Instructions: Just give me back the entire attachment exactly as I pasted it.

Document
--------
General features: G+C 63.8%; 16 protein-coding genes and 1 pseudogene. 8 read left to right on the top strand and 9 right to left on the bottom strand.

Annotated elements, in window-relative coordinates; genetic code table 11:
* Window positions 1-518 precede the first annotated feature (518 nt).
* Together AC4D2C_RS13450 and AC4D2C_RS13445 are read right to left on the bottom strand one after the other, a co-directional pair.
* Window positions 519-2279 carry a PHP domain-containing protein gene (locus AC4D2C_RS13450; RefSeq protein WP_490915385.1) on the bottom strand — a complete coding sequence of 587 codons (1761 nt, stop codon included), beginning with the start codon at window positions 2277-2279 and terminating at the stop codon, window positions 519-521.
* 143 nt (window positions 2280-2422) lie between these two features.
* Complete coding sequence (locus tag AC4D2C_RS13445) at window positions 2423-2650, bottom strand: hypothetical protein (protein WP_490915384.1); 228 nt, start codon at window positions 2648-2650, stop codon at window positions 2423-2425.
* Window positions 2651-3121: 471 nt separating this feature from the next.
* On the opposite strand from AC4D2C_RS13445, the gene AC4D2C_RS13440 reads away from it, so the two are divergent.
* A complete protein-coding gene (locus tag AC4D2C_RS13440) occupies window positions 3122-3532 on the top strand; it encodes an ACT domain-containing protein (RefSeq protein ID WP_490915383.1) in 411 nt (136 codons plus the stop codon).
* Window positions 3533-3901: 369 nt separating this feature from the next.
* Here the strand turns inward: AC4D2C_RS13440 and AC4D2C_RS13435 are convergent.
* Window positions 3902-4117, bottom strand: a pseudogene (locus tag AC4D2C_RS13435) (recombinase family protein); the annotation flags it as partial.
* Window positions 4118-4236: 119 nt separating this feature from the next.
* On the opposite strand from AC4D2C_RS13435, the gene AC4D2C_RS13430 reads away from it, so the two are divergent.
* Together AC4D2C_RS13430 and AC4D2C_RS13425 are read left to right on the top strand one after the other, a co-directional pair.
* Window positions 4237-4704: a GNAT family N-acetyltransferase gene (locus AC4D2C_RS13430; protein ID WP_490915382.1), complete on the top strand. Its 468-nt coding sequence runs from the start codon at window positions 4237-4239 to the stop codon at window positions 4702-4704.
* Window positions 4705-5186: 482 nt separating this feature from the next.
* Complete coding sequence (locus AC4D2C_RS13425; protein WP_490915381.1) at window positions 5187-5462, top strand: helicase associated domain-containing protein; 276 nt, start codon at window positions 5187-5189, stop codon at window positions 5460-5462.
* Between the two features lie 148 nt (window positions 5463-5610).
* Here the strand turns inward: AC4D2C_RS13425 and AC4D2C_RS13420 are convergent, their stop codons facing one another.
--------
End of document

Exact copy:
General features: G+C 63.8%; 16 protein-coding genes and 1 pseudogene. 8 read left to right on the top strand and 9 right to left on the bottom strand.

Annotated elements, in window-relative coordinates; genetic code table 11:
* Window positions 1-518 precede the first annotated feature (518 nt).
* Together AC4D2C_RS13450 and AC4D2C_RS13445 are read right to left on the bottom strand one after the other, a co-directional pair.
* Window positions 519-2279 carry a PHP domain-containing protein gene (locus AC4D2C_RS13450; RefSeq protein WP_490915385.1) on the bottom strand — a complete coding sequence of 587 codons (1761 nt, stop codon included), beginning with the start codon at window positions 2277-2279 and terminating at the stop codon, window positions 519-521.
* 143 nt (window positions 2280-2422) lie between these two features.
* Complete coding sequence (locus tag AC4D2C_RS13445) at window positions 2423-2650, bottom strand: hypothetical protein (protein WP_490915384.1); 228 nt, start codon at window positions 2648-2650, stop codon at window positions 2423-2425.
* Window positions 2651-3121: 471 nt separating this feature from the next.
* On the opposite strand from AC4D2C_RS13445, the gene AC4D2C_RS13440 reads away from it, so the two are divergent.
* A complete protein-coding gene (locus tag AC4D2C_RS13440) occupies window positions 3122-3532 on the top strand; it encodes an ACT domain-containing protein (RefSeq protein ID WP_490915383.1) in 411 nt (136 codons plus the stop codon).
* Window positions 3533-3901: 369 nt separating this feature from the next.
* Here the strand turns inward: AC4D2C_RS13440 and AC4D2C_RS13435 are convergent.
* Window positions 3902-4117, bottom strand: a pseudogene (locus tag AC4D2C_RS13435) (recombinase family protein); the annotation flags it as partial.
* Window positions 4118-4236: 119 nt separating this feature from the next.
* On the opposite strand from AC4D2C_RS13435, the gene AC4D2C_RS13430 reads away from it, so the two are divergent.
* Together AC4D2C_RS13430 and AC4D2C_RS13425 are read left to right on the top strand one after the other, a co-directional pair.
* Window positions 4237-4704: a GNAT family N-acetyltransferase gene (locus AC4D2C_RS13430; protein ID WP_490915382.1), complete on the top strand. Its 468-nt coding sequence runs from the start codon at window positions 4237-4239 to the stop codon at window positions 4702-4704.
* Window positions 4705-5186: 482 nt separating this feature from the next.
* Complete coding sequence (locus AC4D2C_RS13425; protein WP_490915381.1) at window positions 5187-5462, top strand: helicase associated domain-containing protein; 276 nt, start codon at window positions 5187-5189, stop codon at window positions 5460-5462.
* Between the two features lie 148 nt (window positions 5463-5610).
* Here the strand turns inward: AC4D2C_RS13425 and AC4D2C_RS13420 are convergent, their stop codons facing one another.